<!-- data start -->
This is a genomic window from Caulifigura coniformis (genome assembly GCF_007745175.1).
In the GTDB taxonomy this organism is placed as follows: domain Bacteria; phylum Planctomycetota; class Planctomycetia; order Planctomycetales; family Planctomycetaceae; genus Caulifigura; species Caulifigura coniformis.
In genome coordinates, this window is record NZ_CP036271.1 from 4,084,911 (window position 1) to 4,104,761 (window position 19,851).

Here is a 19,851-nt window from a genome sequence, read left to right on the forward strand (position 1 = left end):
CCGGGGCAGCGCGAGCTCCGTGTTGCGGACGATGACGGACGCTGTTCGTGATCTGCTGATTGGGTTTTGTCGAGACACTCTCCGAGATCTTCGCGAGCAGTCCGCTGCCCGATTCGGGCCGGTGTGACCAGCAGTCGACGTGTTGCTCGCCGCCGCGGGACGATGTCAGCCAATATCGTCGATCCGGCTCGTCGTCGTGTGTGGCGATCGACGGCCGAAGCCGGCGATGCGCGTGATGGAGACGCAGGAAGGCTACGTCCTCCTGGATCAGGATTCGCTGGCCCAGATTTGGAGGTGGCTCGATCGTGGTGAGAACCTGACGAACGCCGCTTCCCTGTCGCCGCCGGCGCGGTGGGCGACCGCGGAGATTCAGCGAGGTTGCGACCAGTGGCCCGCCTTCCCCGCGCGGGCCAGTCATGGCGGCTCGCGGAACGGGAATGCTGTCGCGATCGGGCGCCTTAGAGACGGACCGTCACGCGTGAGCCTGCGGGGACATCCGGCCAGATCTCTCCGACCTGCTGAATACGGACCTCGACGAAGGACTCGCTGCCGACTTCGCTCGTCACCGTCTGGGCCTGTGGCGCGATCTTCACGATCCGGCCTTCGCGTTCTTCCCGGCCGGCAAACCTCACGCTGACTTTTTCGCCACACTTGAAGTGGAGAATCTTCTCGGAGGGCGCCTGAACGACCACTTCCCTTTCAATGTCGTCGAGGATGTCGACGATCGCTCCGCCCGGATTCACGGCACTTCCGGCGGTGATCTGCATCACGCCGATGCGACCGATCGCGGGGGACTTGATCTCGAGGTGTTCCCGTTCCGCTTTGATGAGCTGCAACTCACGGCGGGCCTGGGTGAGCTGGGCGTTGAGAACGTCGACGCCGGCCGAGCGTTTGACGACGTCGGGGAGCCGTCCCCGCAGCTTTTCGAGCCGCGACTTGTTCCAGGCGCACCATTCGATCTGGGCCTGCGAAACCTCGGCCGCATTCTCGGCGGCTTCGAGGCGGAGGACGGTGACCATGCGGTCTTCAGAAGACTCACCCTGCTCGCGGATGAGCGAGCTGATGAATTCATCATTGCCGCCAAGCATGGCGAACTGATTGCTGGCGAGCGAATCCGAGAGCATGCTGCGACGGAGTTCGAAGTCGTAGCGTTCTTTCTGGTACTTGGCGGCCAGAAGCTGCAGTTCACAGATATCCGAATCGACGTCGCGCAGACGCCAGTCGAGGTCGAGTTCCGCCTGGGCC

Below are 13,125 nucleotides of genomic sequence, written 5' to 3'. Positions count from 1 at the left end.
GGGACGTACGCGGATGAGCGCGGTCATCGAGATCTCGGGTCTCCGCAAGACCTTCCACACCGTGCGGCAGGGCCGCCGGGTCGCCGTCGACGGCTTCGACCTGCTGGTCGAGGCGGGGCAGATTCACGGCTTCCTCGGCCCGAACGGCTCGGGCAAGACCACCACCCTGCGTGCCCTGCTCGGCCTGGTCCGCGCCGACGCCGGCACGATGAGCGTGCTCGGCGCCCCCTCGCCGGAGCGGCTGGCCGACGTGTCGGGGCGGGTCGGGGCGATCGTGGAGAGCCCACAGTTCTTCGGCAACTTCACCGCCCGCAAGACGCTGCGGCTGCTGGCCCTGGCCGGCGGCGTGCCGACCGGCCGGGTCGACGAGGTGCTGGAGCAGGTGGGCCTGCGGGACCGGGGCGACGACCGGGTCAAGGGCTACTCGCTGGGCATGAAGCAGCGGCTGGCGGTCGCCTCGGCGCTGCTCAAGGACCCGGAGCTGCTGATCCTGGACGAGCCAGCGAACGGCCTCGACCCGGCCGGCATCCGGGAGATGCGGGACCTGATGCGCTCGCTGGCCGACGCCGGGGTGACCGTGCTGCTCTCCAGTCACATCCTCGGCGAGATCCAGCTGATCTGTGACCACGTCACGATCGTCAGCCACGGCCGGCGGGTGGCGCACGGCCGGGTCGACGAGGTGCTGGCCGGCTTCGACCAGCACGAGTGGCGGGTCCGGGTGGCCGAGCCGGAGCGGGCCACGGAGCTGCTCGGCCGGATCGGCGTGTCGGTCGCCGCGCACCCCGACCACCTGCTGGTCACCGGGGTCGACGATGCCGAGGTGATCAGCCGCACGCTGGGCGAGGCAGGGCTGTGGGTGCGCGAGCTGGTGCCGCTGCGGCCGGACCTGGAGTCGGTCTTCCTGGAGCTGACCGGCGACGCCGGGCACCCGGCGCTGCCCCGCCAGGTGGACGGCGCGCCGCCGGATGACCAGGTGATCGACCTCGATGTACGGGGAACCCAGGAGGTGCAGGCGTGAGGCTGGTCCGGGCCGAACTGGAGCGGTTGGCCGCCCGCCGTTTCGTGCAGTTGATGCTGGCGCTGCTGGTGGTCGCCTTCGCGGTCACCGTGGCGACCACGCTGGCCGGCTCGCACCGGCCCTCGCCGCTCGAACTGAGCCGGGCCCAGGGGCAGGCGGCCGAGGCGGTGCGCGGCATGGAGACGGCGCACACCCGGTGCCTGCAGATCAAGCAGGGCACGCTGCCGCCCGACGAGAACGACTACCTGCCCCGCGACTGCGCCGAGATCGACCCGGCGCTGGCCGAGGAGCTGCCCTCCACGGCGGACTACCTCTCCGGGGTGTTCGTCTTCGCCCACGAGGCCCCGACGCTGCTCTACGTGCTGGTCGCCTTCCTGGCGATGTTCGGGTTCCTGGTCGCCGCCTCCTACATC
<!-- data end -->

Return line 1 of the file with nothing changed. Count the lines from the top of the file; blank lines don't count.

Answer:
This is a genomic window from Caulifigura coniformis (genome assembly GCF_007745175.1).